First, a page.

TechTool review Code Apps for iOS – multiple developers
For most of us, full-blown resuscitations are the most exciting and terrifying parts of our job. Someone is always allocated to be the scribe – but are there any apps that can make this job easier?
I’ve been having a look at apps for keeping track of resus situations – specifically which drugs are given when, and general resus progress. I assumed there would be hundreds of these apps out there, but when it came down to it, I could only find a few that fitted the bill.
Here I compare three iOS apps for this purpose:
- Full Code Pro by American Heart Association – iTunes – Website
- Code CPR by Remarkable Edge – iTunes – Website
- Code Runner by The Scientific Mind – iTunes – Website
All are available on iPhone, but Full Code Pro is designed for the iPad too.
All three of these apps can:
- Time the resus
- Mark when specific drugs are given
- Note if specific rhythms are present (e.g. PEA, aystole)
- Produce a report containing a log of all resus events which can be stored or emailed
Code CPR sets itself way above the other with its extra features:
- Customise your own events to add to each resus
- Add vital sign measurements (e.g. HR, sats, GCS, temp, BP) into the resus log
- Easily adjust and store the actual doses of drugs given
- An adjustable metronome to indicate speed of CPR
- Countdown timers to allow you to count down during the resus (e.g. as a reminder of the CPR cycles or when the next set of drugs are due)
Code Runner is the most limiting, feature-wise, as you have to enter a rhythm before you start (which may not always be known) and the options for adding and customising resus events are limited.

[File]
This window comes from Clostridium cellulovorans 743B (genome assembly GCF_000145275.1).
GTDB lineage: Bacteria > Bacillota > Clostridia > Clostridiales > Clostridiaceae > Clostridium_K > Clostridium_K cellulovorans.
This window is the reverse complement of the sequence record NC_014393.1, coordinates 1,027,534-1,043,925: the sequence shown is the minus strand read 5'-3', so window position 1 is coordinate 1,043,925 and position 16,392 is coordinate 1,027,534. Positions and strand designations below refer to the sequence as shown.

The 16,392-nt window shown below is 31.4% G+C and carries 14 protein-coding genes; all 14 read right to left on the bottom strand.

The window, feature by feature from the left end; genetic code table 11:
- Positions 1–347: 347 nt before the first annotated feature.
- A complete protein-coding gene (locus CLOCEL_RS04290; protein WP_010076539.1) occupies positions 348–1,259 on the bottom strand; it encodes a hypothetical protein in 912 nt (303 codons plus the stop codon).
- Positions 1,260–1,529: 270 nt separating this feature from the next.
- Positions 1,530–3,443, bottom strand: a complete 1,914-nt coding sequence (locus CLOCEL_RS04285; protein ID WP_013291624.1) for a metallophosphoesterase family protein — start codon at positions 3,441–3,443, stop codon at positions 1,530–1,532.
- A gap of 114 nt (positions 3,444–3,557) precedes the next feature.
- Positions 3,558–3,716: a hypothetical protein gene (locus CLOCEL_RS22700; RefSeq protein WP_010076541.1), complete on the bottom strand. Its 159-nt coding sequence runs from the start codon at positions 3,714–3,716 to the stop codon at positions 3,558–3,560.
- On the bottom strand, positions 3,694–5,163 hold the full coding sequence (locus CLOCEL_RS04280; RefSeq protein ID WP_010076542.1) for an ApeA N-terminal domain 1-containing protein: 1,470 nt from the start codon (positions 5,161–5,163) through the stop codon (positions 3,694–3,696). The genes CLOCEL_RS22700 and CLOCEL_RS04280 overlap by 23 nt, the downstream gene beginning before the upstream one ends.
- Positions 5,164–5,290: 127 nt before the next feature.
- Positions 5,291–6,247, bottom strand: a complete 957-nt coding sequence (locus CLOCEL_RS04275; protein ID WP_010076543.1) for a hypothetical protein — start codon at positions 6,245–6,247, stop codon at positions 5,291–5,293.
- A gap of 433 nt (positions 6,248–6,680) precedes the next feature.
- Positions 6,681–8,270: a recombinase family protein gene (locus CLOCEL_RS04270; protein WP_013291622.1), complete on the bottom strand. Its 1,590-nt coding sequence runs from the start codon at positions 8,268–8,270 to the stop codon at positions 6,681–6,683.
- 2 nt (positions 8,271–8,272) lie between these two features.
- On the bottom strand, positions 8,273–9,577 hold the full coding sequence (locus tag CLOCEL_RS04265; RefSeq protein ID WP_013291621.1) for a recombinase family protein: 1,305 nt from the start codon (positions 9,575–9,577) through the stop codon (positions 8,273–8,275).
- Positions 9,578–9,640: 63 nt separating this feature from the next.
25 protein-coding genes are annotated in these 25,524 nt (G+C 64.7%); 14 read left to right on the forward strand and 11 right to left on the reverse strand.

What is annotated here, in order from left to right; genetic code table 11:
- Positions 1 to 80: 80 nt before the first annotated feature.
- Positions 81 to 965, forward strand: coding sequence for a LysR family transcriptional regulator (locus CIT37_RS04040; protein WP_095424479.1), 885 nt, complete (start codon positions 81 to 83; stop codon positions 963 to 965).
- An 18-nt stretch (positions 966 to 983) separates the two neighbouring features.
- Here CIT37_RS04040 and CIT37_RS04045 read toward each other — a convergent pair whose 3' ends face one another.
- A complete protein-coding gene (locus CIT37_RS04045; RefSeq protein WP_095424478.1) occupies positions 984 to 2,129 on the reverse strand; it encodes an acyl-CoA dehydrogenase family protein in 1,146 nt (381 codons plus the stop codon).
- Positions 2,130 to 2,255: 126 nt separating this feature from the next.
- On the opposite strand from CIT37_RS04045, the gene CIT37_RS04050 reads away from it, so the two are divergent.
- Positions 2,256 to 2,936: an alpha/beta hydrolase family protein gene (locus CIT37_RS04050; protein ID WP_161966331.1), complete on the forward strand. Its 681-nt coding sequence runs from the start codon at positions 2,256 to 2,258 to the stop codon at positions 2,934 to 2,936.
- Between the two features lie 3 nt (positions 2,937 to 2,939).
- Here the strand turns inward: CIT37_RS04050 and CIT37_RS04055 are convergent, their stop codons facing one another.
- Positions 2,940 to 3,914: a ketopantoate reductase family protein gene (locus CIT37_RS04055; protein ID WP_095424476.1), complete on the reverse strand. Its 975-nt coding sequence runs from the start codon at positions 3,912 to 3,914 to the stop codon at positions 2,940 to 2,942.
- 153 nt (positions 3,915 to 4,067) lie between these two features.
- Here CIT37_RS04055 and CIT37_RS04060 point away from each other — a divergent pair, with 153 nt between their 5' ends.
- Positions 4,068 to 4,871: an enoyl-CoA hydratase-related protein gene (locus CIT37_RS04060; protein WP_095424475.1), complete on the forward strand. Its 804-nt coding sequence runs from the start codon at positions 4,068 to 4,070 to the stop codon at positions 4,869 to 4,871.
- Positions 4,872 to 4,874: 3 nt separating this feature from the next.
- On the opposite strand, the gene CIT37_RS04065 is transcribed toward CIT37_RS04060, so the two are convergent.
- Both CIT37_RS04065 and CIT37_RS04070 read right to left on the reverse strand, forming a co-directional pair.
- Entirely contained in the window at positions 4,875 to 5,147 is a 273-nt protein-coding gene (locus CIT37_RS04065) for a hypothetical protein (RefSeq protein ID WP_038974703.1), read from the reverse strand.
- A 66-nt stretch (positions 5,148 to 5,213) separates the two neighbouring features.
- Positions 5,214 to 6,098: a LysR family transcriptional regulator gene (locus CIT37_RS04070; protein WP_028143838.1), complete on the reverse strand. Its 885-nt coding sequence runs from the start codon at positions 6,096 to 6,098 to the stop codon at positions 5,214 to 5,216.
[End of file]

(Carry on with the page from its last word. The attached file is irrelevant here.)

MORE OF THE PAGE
Code Runner is the most basic – very simple graphics that don’t look like much effort has gone into creating them. There are few nice customised icons but otherwise it’s the bare minimum.
Code CPR has some lovely design features. I particularly like the tracking bar at the bottom, which summarises the resus events so you can keep a quick track of your progress.
Full Code Pro has the slight edge in the design category. I wouldn’t say the design is stunning but it is clearly laid out and the colour scheme makes it simple to follow.
Best to use in a crisis
Let’s face it, we need something that is simple to navigate during a code as we don’t have time to faff about.
- Code CPR falls down here. All it’s customisable options result in it being a bit tricky to navigate and it’s too easy to get lost in the app.
- Full Code Pro is pretty straightforward to use, particularly on the iPad, but Code Runner wins this category. It only gives you limited options (this was a disadvantage in the ‘Best features’ category) and suggests when you might want to take the next course of action, in case your brain has completely stopped working.
- Code CPR is $3.79 – not a bad price if it’s going to be used regularly.
- Code Runner Lite is free – but only lets you run a Code for 4 minutes. This may be a problem for some patients, so you’d have to stretch to $3.79 for the full version.
- Full Code Pro is FREE and it works well, so this is easily the best value.
- Code Runner is completely out of the running – it’s too basic and in practical terms isn’t going to be useful in an actual resus.
- Full Code Pro and Code CPR are a close call for first place, but taking into account the price, iPad format, and simplicity, I’m going to say that Full Code Pro wins this.
However, if Code CPR can make its user interface a bit cleaner and easier to navigate, it would be well worth the $3.79 as it has great features and some nice design flourishes. An iPad version of Code CPR would solve most of its problems. The colour scheme can be changed, and you can customise the app to adjust the colours, row height, and font-type. I’m not sure all the customisation options are necessary – it would be better for it to look great when you open the app first time round.